Bathing Costumes: Why Did Victorian Fashion Designers Hate Women?
Pity the poor Victorian woman sent to the beach in a hot, scratchy wool suit. Covered from head to toe, her bathing costume contained weights so she could demurely drown rather than have her skirts float up and titillate leering men with glimpses of stockinged ankles.
Beaches were often segregated, but spyglasses were handy, so even then she had few choices: suffer in the hot noonday sun or slowly sink beneath the waves.
Despite the untimely demise of a few of their readers, fashion magazines continued to hawk serge, satin and mohair bathing costumes. Heavy with full skirts, lavish ruffles and hem weights, a woman didn't need a gym to tone up. She simply walked across the sand while wearing the latest style. Her costume gained another fifteen pounds when soaked in salt water. Some required petticoats underneath. Others were simpler when matched with bloomers and leggings.
So dire was the need to conceal women's bodies that Benjamin Beale, a Quaker, took pity on women who gazed longingly at the sea. With a little ingenuity and a lot of Puritanical morality to guide him, he devised a bathing wagon: a horse-drawn cart completely enclosed when the doors were shut. This suffocating box was pulled a few feet into the ocean so women could retain their privacy. Inside, they hurriedly peeled off their voluminous dresses, replaced them with equally voluminous bathing costumes and emerged into the surf with the back doors of the wagon shielding them from the view of oglers on the shore.
Ropes to prevent being swept out to sea
More brazen women who defied public decency laws by exposing their ankles were hauled off in a paddy wagon before they could corrupt their fellow sun worshipers. But by the 1920s, even the threat of jail didn't stop women from shedding their frocks and slipping into something more suitable for swimming. Women earning their own money weren't about to let men be the only people enjoying the cooling water after a long day in the factories.
Skirts shortened while leggings lengthened, still keeping the ankles covered until Annette Kellermann, the Australian mermaid, dared to reveal her skin-tight body suit. Shocked onlookers watched as she blithely swam into the ocean's depths. Kellermann refused to wear the title of wicked woman as she was brought before a Boston judge. Swimming is a healhty exercise, she argued. To everyone's surprise, the judge agreed, freeing her from cumbersome bathing costumes as long as she wore a robe to the water's edge. By the next year, women were emulating her, ignoring those who called them salacious hussies.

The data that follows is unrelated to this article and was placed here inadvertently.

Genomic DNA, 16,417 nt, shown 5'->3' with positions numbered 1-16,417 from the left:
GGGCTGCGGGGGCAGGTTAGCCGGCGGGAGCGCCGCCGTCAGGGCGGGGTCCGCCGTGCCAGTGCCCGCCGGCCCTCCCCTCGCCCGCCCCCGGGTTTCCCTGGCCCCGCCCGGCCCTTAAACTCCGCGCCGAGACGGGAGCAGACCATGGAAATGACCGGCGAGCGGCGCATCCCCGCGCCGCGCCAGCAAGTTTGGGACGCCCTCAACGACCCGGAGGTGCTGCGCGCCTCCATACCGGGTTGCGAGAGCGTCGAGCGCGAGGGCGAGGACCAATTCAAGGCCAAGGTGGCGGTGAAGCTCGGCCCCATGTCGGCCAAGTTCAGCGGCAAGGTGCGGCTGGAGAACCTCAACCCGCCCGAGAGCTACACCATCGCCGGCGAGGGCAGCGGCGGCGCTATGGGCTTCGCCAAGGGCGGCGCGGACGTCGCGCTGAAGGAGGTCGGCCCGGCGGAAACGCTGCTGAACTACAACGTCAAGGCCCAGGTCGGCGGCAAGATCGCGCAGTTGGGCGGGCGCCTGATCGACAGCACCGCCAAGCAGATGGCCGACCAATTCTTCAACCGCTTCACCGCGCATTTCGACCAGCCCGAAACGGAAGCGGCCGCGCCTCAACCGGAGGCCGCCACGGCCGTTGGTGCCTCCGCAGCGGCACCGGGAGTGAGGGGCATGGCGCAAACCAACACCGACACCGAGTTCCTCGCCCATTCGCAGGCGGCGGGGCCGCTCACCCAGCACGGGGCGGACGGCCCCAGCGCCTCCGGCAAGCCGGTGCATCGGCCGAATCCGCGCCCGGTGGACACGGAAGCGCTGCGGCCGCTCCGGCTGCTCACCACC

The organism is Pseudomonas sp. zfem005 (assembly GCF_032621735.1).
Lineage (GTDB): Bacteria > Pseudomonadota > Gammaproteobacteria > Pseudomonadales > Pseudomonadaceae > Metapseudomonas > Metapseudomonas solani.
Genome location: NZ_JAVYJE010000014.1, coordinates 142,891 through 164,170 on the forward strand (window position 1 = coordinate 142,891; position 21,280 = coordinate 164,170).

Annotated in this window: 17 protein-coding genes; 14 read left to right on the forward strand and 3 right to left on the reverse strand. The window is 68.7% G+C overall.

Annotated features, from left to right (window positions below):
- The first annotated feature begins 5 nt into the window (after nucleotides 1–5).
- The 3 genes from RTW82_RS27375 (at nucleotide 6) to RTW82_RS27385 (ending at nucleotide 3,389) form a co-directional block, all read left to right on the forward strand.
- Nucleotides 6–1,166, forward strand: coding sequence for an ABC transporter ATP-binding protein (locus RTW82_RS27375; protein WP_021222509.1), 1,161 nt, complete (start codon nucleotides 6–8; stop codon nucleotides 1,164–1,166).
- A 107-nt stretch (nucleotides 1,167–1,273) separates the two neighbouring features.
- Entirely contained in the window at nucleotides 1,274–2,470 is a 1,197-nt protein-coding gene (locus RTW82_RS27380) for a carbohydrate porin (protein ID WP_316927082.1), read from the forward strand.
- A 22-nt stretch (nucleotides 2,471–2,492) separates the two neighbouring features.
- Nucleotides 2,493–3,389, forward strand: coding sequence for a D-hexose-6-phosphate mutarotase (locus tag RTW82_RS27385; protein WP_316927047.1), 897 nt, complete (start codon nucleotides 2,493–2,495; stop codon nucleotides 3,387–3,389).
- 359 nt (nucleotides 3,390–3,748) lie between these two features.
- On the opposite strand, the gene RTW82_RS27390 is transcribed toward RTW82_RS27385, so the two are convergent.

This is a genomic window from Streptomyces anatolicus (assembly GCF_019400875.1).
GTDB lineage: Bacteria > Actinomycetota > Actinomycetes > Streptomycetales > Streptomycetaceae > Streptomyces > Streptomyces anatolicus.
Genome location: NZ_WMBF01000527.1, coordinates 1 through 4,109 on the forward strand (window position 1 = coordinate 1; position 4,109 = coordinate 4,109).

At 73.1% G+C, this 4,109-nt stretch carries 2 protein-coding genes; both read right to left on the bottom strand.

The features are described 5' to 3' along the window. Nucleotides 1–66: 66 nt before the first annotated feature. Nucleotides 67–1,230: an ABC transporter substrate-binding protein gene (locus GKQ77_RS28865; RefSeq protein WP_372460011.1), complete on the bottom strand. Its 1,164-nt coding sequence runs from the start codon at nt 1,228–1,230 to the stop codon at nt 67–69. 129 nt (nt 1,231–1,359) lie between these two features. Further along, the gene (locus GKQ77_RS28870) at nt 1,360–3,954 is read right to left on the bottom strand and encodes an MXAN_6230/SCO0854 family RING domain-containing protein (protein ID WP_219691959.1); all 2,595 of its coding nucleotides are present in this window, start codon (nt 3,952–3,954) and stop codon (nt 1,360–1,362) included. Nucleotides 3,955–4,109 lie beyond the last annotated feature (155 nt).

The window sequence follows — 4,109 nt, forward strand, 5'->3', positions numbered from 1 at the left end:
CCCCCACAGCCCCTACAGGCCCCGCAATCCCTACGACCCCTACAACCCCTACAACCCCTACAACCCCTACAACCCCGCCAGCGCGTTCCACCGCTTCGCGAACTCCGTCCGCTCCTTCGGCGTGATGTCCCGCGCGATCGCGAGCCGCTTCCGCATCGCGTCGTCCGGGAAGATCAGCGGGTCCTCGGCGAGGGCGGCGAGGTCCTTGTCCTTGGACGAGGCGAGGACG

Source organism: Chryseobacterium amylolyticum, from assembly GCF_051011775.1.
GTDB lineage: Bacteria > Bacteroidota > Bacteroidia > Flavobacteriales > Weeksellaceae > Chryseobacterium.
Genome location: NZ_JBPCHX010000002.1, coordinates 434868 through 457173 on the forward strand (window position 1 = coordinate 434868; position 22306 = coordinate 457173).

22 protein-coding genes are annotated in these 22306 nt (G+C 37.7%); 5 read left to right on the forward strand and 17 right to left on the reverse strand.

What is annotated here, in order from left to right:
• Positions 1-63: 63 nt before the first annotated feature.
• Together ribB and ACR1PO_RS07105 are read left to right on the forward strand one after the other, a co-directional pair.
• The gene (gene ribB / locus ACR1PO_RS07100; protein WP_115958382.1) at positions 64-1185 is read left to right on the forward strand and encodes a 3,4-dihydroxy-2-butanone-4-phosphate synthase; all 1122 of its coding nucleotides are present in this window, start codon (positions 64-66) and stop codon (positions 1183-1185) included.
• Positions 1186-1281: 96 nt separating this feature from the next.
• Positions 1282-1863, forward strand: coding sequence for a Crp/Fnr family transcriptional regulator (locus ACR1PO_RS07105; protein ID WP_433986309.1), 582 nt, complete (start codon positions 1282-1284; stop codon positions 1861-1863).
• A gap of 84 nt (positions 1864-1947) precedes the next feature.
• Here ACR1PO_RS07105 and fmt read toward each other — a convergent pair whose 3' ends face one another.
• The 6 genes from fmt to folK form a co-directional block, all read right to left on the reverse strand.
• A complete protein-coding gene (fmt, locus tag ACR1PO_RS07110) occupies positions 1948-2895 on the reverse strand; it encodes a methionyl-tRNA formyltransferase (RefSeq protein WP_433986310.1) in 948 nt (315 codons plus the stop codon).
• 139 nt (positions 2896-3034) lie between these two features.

Not to be outdone, the fashion designers changed tact. Their styles became ever briefer, but the less yardage they used, the more expensive their suits became. When the bikini hit the shores in the 1940s, the morals police knew the world was destined to implode. Sixty years later, the dire warnings are still being sounded, but why all the worry? Aren't we just moving back to the first item of clothing to see the light of day? If a fig leaf was good enough for Eve, a truly cutting-edge fashion goddess, then it's good enough for me.
- Vintage Bathing Suits are Inspiration For Modern Swi...
I have always considered myself to have been born in the wrong era. One thing I envy of past decades is the modest yet form fitting bathing suits from the 40's, 50's, and 60's. The classic hour glass figure...
- Swimwear: Bathing Suits for All Sizes
I know every woman in this country, in this world for that matter are many different shapes and sizes. Considering this, wouldn't it make sense for bathing suits to accommodate to all sizes and shapes as...
- Swimsuit season: How to fit your bathing suit
Swimsuit season approaches, and I'm here to tell you that you don't have to panic. Repeat with me: You have a fabulous figure and a glorious smile, and you can pick a bathing suit that fits your body, instead of killing yourself trying to do it the o
© 2010 Loretta Kemsley